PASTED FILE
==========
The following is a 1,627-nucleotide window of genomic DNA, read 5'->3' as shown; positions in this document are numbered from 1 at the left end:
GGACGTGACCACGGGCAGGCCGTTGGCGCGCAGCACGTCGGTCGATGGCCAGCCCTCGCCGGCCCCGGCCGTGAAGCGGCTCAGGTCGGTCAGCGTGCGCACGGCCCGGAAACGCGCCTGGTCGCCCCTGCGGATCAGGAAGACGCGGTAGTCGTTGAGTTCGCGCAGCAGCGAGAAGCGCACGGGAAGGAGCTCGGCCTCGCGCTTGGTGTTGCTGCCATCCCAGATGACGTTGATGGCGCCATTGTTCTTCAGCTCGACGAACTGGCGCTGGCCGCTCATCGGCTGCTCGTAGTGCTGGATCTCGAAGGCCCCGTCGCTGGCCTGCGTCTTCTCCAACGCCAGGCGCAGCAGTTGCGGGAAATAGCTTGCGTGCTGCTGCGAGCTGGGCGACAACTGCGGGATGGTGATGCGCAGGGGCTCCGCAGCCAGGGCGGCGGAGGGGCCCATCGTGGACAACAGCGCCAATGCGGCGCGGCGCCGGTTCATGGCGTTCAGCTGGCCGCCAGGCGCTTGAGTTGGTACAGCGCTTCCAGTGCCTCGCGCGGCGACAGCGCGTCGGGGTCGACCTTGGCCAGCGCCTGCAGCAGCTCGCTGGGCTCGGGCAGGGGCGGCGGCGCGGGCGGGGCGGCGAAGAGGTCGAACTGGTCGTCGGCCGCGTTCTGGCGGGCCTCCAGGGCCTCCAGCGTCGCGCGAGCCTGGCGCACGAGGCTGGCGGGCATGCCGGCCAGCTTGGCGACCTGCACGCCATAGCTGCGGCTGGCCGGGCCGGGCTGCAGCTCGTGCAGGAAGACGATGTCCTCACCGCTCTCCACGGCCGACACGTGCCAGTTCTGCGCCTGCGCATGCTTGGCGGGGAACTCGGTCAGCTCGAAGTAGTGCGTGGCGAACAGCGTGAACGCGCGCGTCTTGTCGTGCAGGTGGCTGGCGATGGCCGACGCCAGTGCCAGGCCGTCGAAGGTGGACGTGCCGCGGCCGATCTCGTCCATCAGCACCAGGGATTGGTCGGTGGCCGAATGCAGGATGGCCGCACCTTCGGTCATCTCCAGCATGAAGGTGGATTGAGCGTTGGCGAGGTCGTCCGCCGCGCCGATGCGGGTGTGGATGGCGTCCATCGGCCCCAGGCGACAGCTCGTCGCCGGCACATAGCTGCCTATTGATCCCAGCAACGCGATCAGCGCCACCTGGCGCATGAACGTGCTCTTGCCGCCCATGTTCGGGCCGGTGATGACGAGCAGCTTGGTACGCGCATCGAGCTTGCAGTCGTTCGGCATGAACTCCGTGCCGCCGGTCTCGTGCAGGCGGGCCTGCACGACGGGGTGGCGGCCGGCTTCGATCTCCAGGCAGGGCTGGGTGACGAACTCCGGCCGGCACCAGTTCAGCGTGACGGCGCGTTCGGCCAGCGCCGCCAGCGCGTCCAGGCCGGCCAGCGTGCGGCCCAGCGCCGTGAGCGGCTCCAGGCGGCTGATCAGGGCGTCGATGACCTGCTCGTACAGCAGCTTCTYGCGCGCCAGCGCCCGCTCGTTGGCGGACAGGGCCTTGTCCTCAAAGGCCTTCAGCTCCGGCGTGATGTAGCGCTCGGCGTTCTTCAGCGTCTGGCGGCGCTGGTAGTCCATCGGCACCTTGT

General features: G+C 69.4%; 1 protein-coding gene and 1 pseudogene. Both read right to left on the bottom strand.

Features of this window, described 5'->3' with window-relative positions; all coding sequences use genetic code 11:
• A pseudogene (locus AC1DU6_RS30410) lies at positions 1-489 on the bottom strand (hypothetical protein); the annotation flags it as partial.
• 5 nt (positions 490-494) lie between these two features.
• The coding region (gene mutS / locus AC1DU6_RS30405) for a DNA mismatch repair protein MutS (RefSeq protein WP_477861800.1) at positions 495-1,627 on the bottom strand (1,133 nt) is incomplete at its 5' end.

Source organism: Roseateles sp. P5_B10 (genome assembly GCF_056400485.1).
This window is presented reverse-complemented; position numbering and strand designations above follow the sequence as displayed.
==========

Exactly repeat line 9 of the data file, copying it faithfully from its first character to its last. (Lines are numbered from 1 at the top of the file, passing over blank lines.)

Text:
This window is presented reverse-complemented; position numbering and strand designations above follow the sequence as displayed.